The best arts and crafts store in Tokyo?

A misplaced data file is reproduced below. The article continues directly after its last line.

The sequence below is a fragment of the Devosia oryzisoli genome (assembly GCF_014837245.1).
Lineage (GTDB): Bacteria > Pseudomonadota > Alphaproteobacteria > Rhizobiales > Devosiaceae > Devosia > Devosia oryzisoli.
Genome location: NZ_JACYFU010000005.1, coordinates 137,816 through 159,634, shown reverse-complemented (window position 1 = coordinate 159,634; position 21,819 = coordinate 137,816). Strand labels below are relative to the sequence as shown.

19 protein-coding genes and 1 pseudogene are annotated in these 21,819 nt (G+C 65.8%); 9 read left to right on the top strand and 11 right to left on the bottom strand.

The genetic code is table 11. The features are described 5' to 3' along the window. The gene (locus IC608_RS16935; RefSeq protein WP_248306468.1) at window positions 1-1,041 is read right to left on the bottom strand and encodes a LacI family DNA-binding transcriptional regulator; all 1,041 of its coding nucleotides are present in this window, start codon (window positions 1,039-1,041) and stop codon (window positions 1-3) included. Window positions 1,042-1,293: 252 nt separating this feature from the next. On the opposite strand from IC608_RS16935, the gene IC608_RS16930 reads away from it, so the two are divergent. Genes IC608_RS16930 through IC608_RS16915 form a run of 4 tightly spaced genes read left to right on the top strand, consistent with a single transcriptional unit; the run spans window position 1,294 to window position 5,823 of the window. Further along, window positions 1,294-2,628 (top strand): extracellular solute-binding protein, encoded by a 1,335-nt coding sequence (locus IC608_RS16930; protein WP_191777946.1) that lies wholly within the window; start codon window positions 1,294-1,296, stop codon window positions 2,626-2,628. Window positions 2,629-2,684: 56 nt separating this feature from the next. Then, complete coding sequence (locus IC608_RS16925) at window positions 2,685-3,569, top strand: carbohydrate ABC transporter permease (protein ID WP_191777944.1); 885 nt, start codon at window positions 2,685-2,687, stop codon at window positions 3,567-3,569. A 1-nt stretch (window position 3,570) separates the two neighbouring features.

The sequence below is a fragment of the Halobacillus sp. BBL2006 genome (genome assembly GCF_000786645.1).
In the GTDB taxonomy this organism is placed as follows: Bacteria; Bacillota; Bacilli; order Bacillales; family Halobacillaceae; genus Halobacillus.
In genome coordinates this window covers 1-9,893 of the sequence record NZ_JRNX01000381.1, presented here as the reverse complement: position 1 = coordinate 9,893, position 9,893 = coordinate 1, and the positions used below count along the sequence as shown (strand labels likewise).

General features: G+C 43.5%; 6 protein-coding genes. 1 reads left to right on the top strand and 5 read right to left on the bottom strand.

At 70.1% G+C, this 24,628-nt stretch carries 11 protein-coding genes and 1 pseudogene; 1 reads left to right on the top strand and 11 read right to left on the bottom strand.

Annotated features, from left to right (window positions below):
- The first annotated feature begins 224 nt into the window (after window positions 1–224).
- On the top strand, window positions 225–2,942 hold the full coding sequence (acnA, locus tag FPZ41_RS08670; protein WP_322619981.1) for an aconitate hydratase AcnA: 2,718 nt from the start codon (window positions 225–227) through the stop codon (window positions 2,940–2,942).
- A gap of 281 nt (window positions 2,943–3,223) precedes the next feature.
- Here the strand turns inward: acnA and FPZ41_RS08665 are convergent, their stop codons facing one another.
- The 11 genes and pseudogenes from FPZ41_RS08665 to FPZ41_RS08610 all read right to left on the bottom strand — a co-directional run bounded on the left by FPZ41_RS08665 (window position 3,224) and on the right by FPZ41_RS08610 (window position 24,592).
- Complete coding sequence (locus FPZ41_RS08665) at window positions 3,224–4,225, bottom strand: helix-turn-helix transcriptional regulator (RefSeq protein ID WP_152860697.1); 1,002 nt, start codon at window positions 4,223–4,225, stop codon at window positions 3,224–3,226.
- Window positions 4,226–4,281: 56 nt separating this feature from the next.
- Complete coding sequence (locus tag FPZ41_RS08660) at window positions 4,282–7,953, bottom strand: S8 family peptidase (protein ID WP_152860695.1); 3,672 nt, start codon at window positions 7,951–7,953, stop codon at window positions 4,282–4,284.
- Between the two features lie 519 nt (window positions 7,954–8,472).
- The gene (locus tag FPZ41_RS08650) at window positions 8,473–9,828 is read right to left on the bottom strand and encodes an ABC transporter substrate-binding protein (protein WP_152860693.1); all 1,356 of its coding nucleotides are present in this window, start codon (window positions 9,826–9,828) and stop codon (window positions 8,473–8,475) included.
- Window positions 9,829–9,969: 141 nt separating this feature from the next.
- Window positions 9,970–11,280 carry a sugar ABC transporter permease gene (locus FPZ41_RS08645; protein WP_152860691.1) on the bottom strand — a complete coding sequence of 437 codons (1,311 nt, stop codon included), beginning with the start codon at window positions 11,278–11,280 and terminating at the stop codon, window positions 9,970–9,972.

Sekaido could well be one of the best art / craft / stationery stores in Japan. Located near Shinjuku-Sanchome Station the lofty building is home to 8 floors of all the bits and bobs one could need to get creative. Floors 1 - 6 will be the main focus for shoppers. The two basement floors host a car park and a center for something of which I can’t read the kanji.The floor layout for Sekaido Shinjuku:1) Stationery / business supplies2) Comic corner / Design goods / Drawing goods / Copy corner3) Painting goods (Japanese and Western) / Moulding, sculpting goods4) Picture frames / Certificate frames / Prints5) Oil painting goods, frames6) GalleryOn the first floor, on the left as you enter, you’ll find a good selection of greetings cards for birthdays, weddings, e.t.c. Actually, this must be one of the better places to buy greetings cards in Japan, a pursuit that can often lead to frustration, and poor quality cards.  Painters and drawers will really enjoy Sekaido. There’s so much in here to choose from; brushes in all shapes and sizes, pencils with pretty much every grade of lead you could think of, paints for all types of canvas (I was in here to buy some for fabrics), and plenty more. In fact, if you don’t know your stuff, or you’re not sure what you’re looking for, it can be a little overwhelming. Still, this isn’t the chaos of say a massive Tokyu Hands. The atmosphere is much quieter and has an air of the scholarly about it. Serious staff are on hand to help with inquiries, although I can’t vouch for their handling of languages other than Japanese.Sekaido (at least not this Shinjuku branch) isn’t really a place to come for the quirky stuff. The store is more geared towards those who take their arts and crafts seriously. That being said, if there is any ‘only in Japan’ novelty, it may will be on the first floor, by the greetings cards, where you can choose from plenty of stickers.  There is a Sekaido homepage which is Japanese only. The design kind of reflects the store’s atmosphere, and also that this art / craft store has been around for some time. (It was established in 1940).  The are 11 branches of Sekaido in Japan, most of them in Tokyo, but there are a few in Kanagawa and Saitama, and there’s a solitary branch in Nagoya. Shopping is also available online, but again, it’s in Japanese. Overall, a really useful arts and crafts resource in Tokyo. In terms of painting and drawing, it you can’t find what you’re after in this branch of Sekaido, perhaps it doesn’t exist. For those with a more casual interest, there is plenty of stationery here, and as has already been mentioned, the good selection of greetings cards.Take Exit C1 from Shinjuku-Sanchome Station